Lovely Rita, memories made
Rockland — David Hoch will celebrate his 60th wedding anniversary on July 4, but the display cases at Rockland Public Library bear testament to an even longer-standing romance.
Through the end of the month, the cases will be filled with magazines, photos, books and videocassette cases featuring Rita Hayworth, a dancer, movie actor and motivating factor for many a soldier during World War II. The library is screening two films starring Hayworth and Fred Astaire this month;“1942’s “You Were Never Lovelier” will be shown Thursday, June 26, at 6 p.m. in the downstairs Friends Community Room.
“When I saw they were showing Rita’s movies, I thought, gee, I’ve had a collection for years, maybe they’d be interested,” Hoch said a week before the final screening.
They were, indeed — specifically librarian Patty King, who had just put out a call for art and collections to fill the public display cases, empty when Hoch made his inquiry. His collection began when he was 12 years old and his family moved to a ship captain’s home in Glen Cove. The house came equipped with a pile of Life magazines, which he perused. He came across, and cut out, a photograph of Rita Hayworth — and not just any photograph.
The black and white image from a 1941 issue of Life is considered one of the most famous pin-up photos of all time. It was taken by Bob Landry who has said his flash misfired, adding shadows that made the beautiful actress look even more voluptuous.
“Just about every GI in World War II had a copy of that photo! I still have it on the wall of my office; it might even be the one I cut out,” said Hoch, whose collection includes an un-clipped copy of that issue as well as the other three that featured Hayworth not only inside, but also on the cover.
“The only other person who appeared on the cover four times was Winston Churchill,” said Hoch.
Over the years, Hoch collected Hayworth-related memorabilia and was a member of the Rita Hayworth Fan Club started by a woman in the Midwest; Caren Robert-Frenzel's large-format book “Rita Hayworth: A Photographic Retrospective” is part of the library display. Eventually, he put his hobby aside; the Internet had made everything so easy to find. But in earlier days, people would send him things out of the blue because they knew of his collection. One thing Hoch never did was try to contact Hayworth herself.
“She had five husbands, you know, so she was busy,” he said.
Hayworth died in 1980 after suffering from early-onset Alzheimer’s disease. There is an annual Rita Hayworth Gala benefiting the Alzheimer's Association founded by Princess Yasmin Aga Kahn, Hayworth’s daughter with Prince Aly Khan. Hoch said she “took wonderful care” of her mother in the last years.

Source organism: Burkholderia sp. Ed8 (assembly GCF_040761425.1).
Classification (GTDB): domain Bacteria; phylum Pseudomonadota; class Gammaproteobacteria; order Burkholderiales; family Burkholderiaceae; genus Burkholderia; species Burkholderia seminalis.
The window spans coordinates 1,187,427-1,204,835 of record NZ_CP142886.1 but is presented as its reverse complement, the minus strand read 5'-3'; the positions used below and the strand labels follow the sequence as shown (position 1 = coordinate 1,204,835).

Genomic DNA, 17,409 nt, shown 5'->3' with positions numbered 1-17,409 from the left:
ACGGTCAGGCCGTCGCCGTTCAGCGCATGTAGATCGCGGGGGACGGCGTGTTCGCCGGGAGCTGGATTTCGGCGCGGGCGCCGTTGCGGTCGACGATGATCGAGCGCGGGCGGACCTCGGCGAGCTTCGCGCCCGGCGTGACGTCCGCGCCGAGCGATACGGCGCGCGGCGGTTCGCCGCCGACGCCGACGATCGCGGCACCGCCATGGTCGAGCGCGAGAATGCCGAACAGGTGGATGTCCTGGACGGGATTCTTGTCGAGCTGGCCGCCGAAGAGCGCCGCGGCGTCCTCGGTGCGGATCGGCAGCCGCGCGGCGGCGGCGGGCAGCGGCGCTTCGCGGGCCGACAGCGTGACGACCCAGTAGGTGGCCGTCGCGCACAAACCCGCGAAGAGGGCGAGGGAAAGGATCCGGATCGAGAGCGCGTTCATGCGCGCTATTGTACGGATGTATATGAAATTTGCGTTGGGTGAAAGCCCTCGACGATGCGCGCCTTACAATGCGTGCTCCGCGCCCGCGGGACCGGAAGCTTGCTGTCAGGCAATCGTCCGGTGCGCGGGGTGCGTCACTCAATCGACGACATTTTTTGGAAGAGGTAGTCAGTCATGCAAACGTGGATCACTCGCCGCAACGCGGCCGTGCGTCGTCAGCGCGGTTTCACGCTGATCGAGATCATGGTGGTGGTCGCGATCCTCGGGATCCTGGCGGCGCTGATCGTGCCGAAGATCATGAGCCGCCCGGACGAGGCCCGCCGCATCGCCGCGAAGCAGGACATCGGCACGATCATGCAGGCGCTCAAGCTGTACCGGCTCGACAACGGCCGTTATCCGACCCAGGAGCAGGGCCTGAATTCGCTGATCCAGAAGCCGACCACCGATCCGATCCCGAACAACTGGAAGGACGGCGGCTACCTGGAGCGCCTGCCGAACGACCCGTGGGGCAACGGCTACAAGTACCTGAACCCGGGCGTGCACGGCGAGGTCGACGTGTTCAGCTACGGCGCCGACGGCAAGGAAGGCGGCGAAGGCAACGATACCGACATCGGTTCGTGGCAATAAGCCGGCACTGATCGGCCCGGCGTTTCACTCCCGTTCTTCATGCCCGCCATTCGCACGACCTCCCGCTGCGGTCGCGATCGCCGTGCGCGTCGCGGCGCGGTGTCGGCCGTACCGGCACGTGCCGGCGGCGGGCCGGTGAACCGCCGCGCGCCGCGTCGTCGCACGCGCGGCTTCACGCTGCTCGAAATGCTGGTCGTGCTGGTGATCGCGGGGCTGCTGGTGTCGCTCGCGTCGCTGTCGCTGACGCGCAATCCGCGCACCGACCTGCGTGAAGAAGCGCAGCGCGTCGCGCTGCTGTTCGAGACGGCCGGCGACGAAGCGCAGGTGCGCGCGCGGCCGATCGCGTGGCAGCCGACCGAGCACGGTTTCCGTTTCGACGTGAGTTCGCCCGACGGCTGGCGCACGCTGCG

“Her personal history wasn’t that great,” he said of the star’s misfortunes. “But she really came to life when she was dancing.”
Hayworth was born Margarita Carmen Cansino to Latin dancer Eduardo Cansino and Ziegfeld showgirl Volga Haworth, and she was a professional dancer herself by age 6. She partnered with her father as a teen; they performed as The Dancing Cansinos, primarily in Mexico because she was so young. Her film career spanned almost four decades and she is one of six dancers to have danced on film with both Astaire and Gene Kelly.
While Hoch never contacted Hayworth directly, he did talk to another movie star about her. He read about the fact that Hayworth and Shelley Winters had attended some function together and he called Winters to get her take on Hayworth.
“She was very nice, said what a fun person Rita was,” he said.
Hoch said people he knows have been surprised to see his name on the display case, but it’s really no surprise how a 12-year-old boy would be so taken by the star.
“Well, she just looked good to me! And Isabel will be mad if I say this, but I think at a certain time in certain photos, she has kind of a Rita look,” he said of his wife, adding “well, she knows what I do by now.”
The public display cases are on the library’s first floor, a few steps from the main desk. Admission is free to the June 26 film screening.
A&E editor for Courier Publications, LLC
(207) 594-4401/4407, ext. 115
Dagney has been providing Courier coverage of the local arts scene since 1985 and has helmed the multi-paper A&E section since it debuted in 2003. She has been a local performing artist, community and professional, for more than 30 years and spent a decade writing, producing and announcing on-air for several Midcoast radio stations. When not in the NewsNest, Dagney likes to be in motion.